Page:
Simplicity, adaptability, opportunities for crop diversification, opportunities to extend your growing season, and ease of maintenance are our favorite things about hoop houses on the farm. Their sheer versatility allows them to be a great investment for all levels of growers. For some people a 20’x40’ greenhouse may be the biggest thing they have ever built. Others will be adding bigger hoop houses every year to their large existing farm operation.
Are you looking to expand production into a bigger, better growing space? Or are you wondering if a hoop house is worth adding to your operation? Trying to decide if this is the direction you want to take your farm? Worried about your skill level? We are here to walk you through all your options, answer many of your questions, and present you with some you may not have known to think about.
Whether it will be a little DIY high tunnel greenhouse as a place for propagation or an All-Metal 30’x100’ Hoop House for use as a high production space. Bootstrap Farmer has put together this brand new series to help guide you through the purchase and construction of your hoop house greenhouse. Our team has compiled all the questions we hear from first time builders and put them together in these articles and the accompanying videos to show you why you should build a hoop house and the best way to approach your new construction project.
Our Greenhouse Experts are Here For You
Meet Nick and Julian. Together they have seen and heard ALL the questions when it comes to building one of these. Together with our amazing customer support we are available 7 days a week to answer your questions.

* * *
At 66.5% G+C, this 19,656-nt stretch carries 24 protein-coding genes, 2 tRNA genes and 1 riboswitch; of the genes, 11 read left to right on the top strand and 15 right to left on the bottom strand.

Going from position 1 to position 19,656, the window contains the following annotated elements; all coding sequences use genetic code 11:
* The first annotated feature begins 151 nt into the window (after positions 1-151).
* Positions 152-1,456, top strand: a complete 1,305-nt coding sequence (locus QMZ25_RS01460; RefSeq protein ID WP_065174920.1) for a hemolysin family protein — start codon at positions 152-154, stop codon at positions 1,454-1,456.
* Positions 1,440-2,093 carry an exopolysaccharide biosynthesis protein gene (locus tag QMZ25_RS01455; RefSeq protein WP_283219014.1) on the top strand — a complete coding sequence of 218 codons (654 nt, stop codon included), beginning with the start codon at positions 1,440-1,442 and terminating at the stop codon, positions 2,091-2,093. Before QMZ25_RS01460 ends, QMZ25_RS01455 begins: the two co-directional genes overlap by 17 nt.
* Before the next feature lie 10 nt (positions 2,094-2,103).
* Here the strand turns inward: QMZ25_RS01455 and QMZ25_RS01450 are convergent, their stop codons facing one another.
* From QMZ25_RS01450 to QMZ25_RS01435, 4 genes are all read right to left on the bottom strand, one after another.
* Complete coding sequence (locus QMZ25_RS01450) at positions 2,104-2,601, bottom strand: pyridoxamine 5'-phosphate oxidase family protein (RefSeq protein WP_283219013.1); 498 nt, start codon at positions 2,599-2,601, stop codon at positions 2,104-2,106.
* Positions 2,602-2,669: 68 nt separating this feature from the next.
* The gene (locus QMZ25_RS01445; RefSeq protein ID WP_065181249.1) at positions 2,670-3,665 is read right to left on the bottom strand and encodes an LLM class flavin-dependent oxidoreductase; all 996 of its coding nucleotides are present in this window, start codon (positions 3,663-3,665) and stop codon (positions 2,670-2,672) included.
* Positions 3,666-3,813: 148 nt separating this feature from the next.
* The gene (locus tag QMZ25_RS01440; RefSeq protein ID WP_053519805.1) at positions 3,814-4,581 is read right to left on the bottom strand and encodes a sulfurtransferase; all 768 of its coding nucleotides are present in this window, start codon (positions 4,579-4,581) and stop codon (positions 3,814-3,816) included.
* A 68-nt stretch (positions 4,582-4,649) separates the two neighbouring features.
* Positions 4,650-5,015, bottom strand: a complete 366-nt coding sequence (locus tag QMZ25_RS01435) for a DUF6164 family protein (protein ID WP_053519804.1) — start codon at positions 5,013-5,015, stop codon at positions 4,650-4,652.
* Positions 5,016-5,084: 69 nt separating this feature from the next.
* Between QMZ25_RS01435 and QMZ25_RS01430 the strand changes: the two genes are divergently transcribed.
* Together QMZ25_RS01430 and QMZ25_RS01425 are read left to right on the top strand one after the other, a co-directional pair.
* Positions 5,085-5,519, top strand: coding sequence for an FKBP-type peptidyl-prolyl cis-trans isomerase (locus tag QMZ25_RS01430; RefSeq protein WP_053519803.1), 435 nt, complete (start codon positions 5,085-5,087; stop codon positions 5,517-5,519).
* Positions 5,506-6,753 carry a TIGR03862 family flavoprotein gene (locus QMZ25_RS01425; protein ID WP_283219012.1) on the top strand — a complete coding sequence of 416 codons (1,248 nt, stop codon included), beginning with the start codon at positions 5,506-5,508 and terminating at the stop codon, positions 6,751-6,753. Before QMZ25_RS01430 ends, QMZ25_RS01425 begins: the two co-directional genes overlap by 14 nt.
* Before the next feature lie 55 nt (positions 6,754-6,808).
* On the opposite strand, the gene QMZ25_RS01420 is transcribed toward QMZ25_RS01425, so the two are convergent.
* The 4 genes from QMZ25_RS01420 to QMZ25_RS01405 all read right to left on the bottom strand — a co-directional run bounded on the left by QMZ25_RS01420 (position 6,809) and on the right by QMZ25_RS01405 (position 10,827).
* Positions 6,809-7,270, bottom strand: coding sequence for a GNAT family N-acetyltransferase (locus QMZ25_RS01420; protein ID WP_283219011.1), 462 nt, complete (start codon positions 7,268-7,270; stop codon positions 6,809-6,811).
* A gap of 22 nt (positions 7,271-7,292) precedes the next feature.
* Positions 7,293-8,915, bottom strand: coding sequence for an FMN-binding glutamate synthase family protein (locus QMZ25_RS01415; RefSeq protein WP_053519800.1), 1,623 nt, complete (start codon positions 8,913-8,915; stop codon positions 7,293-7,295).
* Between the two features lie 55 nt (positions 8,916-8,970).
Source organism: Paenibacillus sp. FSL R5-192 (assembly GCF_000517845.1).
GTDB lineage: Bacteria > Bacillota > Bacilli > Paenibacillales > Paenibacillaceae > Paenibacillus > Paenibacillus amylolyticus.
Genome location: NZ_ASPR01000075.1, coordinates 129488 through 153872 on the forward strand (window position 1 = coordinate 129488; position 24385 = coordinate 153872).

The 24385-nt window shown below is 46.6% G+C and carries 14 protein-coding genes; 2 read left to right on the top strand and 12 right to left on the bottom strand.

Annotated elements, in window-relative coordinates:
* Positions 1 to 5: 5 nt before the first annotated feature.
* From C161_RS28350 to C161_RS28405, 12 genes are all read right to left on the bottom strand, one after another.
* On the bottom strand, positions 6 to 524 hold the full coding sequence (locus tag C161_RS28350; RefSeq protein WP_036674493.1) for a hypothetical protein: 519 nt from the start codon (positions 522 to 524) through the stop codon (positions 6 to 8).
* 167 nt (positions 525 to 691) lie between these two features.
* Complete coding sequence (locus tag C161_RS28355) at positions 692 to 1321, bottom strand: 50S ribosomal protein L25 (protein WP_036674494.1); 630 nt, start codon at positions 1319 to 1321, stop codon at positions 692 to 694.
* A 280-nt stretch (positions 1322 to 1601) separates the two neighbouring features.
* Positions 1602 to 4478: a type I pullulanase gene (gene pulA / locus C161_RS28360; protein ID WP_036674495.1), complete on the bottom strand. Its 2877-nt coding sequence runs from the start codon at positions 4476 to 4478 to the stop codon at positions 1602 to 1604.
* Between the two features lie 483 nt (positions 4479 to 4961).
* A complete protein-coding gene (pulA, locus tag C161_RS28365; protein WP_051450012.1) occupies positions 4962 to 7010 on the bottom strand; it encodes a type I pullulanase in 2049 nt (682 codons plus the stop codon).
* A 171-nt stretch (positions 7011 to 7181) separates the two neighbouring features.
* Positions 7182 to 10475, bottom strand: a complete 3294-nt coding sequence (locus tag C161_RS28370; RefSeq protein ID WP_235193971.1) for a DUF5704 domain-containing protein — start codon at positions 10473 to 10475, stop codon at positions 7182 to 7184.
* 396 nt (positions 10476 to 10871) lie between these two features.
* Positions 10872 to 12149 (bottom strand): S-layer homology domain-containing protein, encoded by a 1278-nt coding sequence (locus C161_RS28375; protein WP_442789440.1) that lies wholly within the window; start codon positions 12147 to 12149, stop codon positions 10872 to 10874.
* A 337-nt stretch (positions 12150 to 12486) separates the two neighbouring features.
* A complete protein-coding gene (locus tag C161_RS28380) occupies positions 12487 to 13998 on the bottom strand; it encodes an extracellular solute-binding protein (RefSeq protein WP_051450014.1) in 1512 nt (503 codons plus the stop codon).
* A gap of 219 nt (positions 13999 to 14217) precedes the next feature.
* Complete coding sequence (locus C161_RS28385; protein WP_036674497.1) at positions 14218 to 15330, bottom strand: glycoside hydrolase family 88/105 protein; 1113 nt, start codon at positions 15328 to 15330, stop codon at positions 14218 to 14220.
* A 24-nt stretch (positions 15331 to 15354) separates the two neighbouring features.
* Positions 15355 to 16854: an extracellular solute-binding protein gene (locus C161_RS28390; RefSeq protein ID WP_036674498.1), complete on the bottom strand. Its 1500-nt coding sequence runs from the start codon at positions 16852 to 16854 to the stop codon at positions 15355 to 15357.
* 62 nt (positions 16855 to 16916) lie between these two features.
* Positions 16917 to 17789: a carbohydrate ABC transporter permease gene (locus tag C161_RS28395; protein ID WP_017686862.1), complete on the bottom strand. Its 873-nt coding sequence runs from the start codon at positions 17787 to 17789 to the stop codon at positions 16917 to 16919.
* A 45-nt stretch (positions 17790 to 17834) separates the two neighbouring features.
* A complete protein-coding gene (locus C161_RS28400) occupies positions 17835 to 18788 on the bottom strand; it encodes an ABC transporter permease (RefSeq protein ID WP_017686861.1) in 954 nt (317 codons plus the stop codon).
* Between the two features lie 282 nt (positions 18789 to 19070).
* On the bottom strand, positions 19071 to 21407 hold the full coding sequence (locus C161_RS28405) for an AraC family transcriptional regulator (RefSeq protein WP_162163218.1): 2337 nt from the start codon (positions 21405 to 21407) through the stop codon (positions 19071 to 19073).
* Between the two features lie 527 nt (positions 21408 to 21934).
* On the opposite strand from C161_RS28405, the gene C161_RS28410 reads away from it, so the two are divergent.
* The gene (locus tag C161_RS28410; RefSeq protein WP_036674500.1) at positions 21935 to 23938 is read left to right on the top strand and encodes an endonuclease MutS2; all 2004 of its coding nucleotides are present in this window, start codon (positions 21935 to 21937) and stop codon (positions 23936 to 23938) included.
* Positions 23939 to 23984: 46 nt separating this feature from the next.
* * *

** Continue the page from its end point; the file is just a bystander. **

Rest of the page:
Nick is the designer of our line of Bootstrap Farmer All Metal Hoop House Kits. When he was farming full time he grew loads of tomatoes and cucumbers in the multiple hoop house style greenhouses on his farm.
Julian is our resident hoop house technical specialist and all around great builder. He uses his high tunnel as a propagation house to get a jump on the spring and as a place to overwinter fragile plants.
The Top 5 Reasons Why We Love Hoop Houses
1. Simplicity of Hoop House Construction
The central dome structure of a hoop house is simple and pretty easy to construct. When building a hoop house greenhouse from a kit they can be likened to putting together giant building blocks. Most require a limited number of basic tools and truly minimal construction experience.
Hoop houses can be built by just about anyone. The build process is essentially a limited number of steps that are repeated for each hoop that goes up and gets connected to the others. We have helped people from all walks of life be able to plan and have the confidence to build one.
It is a large structure, for some people it may be the largest thing they have ever built. It can seem a little daunting when you first read through the instructions. Just keep in mind, it is a series of simple steps that you will master as you go along. Because hoop houses are not precision builds being a half an inch off here or there will not sink you.